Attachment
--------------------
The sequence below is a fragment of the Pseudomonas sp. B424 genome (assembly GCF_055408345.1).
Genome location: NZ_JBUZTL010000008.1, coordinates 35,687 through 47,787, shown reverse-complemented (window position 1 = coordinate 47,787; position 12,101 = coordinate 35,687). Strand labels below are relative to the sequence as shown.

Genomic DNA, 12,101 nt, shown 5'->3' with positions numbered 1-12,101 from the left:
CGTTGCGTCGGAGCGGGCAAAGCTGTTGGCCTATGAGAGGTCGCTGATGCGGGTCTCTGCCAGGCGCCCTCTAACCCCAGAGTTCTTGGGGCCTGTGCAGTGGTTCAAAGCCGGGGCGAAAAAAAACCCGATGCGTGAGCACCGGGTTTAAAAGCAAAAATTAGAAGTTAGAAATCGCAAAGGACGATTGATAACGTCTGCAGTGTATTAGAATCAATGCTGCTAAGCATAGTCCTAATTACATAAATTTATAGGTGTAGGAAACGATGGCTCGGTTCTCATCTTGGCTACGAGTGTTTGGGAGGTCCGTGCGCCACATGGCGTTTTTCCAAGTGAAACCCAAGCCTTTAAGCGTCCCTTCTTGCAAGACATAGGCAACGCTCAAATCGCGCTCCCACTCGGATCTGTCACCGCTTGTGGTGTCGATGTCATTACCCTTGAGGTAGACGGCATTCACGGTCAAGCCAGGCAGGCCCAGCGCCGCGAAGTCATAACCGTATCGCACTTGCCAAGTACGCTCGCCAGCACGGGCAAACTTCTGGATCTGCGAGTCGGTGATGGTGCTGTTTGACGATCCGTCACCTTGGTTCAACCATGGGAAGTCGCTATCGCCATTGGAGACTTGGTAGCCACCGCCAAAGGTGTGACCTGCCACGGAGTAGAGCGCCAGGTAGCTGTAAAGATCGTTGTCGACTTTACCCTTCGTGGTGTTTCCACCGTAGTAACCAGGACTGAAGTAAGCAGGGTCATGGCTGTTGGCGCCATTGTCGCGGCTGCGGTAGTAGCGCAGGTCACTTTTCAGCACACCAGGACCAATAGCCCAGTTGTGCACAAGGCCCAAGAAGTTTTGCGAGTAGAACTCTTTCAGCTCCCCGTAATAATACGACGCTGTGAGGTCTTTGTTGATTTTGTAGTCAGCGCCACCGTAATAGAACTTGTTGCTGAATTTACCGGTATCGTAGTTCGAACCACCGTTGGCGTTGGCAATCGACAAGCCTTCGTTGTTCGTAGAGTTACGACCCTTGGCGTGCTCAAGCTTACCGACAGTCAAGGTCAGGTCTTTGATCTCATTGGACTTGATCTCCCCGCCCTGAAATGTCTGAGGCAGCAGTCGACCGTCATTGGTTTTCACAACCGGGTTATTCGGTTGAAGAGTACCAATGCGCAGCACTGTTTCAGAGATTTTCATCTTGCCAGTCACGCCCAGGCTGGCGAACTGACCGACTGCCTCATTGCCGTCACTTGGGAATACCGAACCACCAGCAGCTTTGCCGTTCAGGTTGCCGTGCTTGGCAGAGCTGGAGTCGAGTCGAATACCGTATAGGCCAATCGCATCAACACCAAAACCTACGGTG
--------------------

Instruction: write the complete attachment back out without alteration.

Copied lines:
The sequence below is a fragment of the Pseudomonas sp. B424 genome (assembly GCF_055408345.1).
Genome location: NZ_JBUZTL010000008.1, coordinates 35,687 through 47,787, shown reverse-complemented (window position 1 = coordinate 47,787; position 12,101 = coordinate 35,687). Strand labels below are relative to the sequence as shown.

Genomic DNA, 12,101 nt, shown 5'->3' with positions numbered 1-12,101 from the left:
CGTTGCGTCGGAGCGGGCAAAGCTGTTGGCCTATGAGAGGTCGCTGATGCGGGTCTCTGCCAGGCGCCCTCTAACCCCAGAGTTCTTGGGGCCTGTGCAGTGGTTCAAAGCCGGGGCGAAAAAAAACCCGATGCGTGAGCACCGGGTTTAAAAGCAAAAATTAGAAGTTAGAAATCGCAAAGGACGATTGATAACGTCTGCAGTGTATTAGAATCAATGCTGCTAAGCATAGTCCTAATTACATAAATTTATAGGTGTAGGAAACGATGGCTCGGTTCTCATCTTGGCTACGAGTGTTTGGGAGGTCCGTGCGCCACATGGCGTTTTTCCAAGTGAAACCCAAGCCTTTAAGCGTCCCTTCTTGCAAGACATAGGCAACGCTCAAATCGCGCTCCCACTCGGATCTGTCACCGCTTGTGGTGTCGATGTCATTACCCTTGAGGTAGACGGCATTCACGGTCAAGCCAGGCAGGCCCAGCGCCGCGAAGTCATAACCGTATCGCACTTGCCAAGTACGCTCGCCAGCACGGGCAAACTTCTGGATCTGCGAGTCGGTGATGGTGCTGTTTGACGATCCGTCACCTTGGTTCAACCATGGGAAGTCGCTATCGCCATTGGAGACTTGGTAGCCACCGCCAAAGGTGTGACCTGCCACGGAGTAGAGCGCCAGGTAGCTGTAAAGATCGTTGTCGACTTTACCCTTCGTGGTGTTTCCACCGTAGTAACCAGGACTGAAGTAAGCAGGGTCATGGCTGTTGGCGCCATTGTCGCGGCTGCGGTAGTAGCGCAGGTCACTTTTCAGCACACCAGGACCAATAGCCCAGTTGTGCACAAGGCCCAAGAAGTTTTGCGAGTAGAACTCTTTCAGCTCCCCGTAATAATACGACGCTGTGAGGTCTTTGTTGATTTTGTAGTCAGCGCCACCGTAATAGAACTTGTTGCTGAATTTACCGGTATCGTAGTTCGAACCACCGTTGGCGTTGGCAATCGACAAGCCTTCGTTGTTCGTAGAGTTACGACCCTTGGCGTGCTCAAGCTTACCGACAGTCAAGGTCAGGTCTTTGATCTCATTGGACTTGATCTCCCCGCCCTGAAATGTCTGAGGCAGCAGTCGACCGTCATTGGTTTTCACAACCGGGTTATTCGGTTGAAGAGTACCAATGCGCAGCACTGTTTCAGAGATTTTCATCTTGCCAGTCACGCCCAGGCTGGCGAACTGACCGACTGCCTCATTGCCGTCACTTGGGAATACCGAACCACCAGCAGCTTTGCCGTTCAGGTTGCCGTGCTTGGCAGAGCTGGAGTCGAGTCGAATACCGTATAGGCCAATCGCATCAACACCAAAACCTACGGTG